(CNN) -- An Iraqi woman who was left brutally beaten in her Southern California home with an apparently xenophobic note beside her has died.
Shaima Alawadi, a 32-year-old mother of five, was taken off life support Saturday, said the Council on American Islamic Relations (CAIR), an organization that advocates for Muslim civil liberties.
She had been on life support since Wednesday when her teenage daughter found her unconscious in the living room of their home in El Cajon in San Diego County.
"During the initial stages of this investigation, a threatening note was discovered very close to where the victim was found," Lt. Mark Coit of the El Cajon police said.
Authorities would not specify what the note said. But Alawadi's daughter said it threatened the family to go back to Iraq and called them "terrorists."
Police said a similar note was left outside the family home earlier in the month, but the family did not report it.
"A week ago they left a letter saying, 'This is our country, not yours, you terrorists,'" the daughter, Fatima Al Himidi told CNN affiliate KGTV. "So my mom ignored that, thinking (it was) kids playing around, pranking. And so the day they hurt her, they left it again and it said the same thing."
Hanif Mohebi, executive director of CAIR's San Diego chapter, said the family came to the United States from Iraq in the mid-1990s. He did not know when they moved to El Cajon, which has one of the nation's largest Iraqi community.
Alawadi and her husband have three daughters and two sons, ranging in age from 8 to 17, Mohebi said.
Fatima Al Himidi said nothing was stolen from the house, leading her to believe the attack on her mother motivated by hate.
"Why did you take my mother away from me? You took my best friend away from me," she said, choking with tears, in an interview with CNN affiliate KUSI. "Why? Why did you do it? I want to know. Answer me that."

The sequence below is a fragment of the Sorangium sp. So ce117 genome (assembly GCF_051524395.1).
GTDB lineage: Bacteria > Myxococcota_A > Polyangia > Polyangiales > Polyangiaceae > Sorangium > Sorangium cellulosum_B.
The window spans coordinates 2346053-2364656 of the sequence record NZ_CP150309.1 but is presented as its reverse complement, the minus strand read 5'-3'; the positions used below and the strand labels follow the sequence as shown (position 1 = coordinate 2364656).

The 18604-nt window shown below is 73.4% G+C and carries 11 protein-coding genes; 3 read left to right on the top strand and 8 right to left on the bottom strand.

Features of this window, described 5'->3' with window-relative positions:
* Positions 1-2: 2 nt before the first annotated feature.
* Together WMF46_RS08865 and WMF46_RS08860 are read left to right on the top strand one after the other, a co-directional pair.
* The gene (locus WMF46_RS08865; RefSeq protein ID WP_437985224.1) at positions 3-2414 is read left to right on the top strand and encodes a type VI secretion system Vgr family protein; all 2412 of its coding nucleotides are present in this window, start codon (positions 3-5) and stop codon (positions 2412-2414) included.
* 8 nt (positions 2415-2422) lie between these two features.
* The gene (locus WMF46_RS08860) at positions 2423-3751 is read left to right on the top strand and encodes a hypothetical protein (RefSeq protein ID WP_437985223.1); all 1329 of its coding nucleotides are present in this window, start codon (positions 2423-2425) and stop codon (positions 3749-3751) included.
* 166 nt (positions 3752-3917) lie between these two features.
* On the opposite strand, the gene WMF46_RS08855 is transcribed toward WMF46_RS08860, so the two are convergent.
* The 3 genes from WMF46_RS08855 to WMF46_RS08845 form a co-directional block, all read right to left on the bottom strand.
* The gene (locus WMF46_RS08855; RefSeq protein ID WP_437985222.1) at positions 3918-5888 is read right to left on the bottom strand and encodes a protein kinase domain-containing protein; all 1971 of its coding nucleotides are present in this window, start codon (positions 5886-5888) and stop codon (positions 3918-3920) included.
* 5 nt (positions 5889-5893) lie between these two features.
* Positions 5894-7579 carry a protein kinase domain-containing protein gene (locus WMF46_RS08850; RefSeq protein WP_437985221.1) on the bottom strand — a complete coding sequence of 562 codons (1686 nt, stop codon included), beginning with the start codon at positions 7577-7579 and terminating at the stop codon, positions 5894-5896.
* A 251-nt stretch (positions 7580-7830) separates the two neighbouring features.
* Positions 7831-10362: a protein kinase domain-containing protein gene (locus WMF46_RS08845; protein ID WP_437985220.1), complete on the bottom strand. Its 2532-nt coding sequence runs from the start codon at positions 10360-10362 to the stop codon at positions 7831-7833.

Police would not say whether they were treating the case as a hate crime, saying they were "exploring all aspects of this investigation."
"Evidence thus far leads us to believe this is an isolated incident," Coit said in a statement.
But social media users quickly compared Alawadi's death to that of 17-year-old Trayvon Martin, calling both hate crimes, and drawing a parallel between a hijab and a hoodie.
Martin was killed last month as he walked back to his father's fiancee's house in Sanford, Florida, after a trip to the convenience store. Police say he was shot by George Zimmerman, a neighborhood watch volunteer who said he was acting in self-defense and has not been charged.
The teen was unarmed, carrying a bag of Skittles candy and an iced tea, and was wearing a hoodie.
On Sunday morning, the authors of the parenting blog, Momstrology, tweeted: "A teen murdered for wearing hooded sweater. An Iraqi woman beaten to death for wearing a head scarf. Our hearts ache for you."
The injustice of potentially placing the case on hold, as well as the disgusting act itself against the innocent life of Shaima Alwadi are the least of reasons as to why this petition should be signed and shared. The United States justice system protects the rights of all its citizens, and unfortunately the life of one of its citizens was inexcusably taken for the religion she practiced. Justice is what must be sought, justice is what must be made apparent.
32-year-old Shaima Alawadi's death should remind us that life is an invaluable entity that must be protected.
The injustice of potentially placing the case on hold, as well as the disgusting act itself against the innocent life of Shaima Alwadi are the least of reasons as to why this petition should be signed and shared. The United States justice system protects the rights of all its citizens, and unfortunately the life of one of its citizens was inexcusably taken for the religion she practiced.
Justice is what must be sought, justice is what must be made apparent.
If we choose to stand for nothing, we will undoubtedly fall for everything.
Jamal A. Michel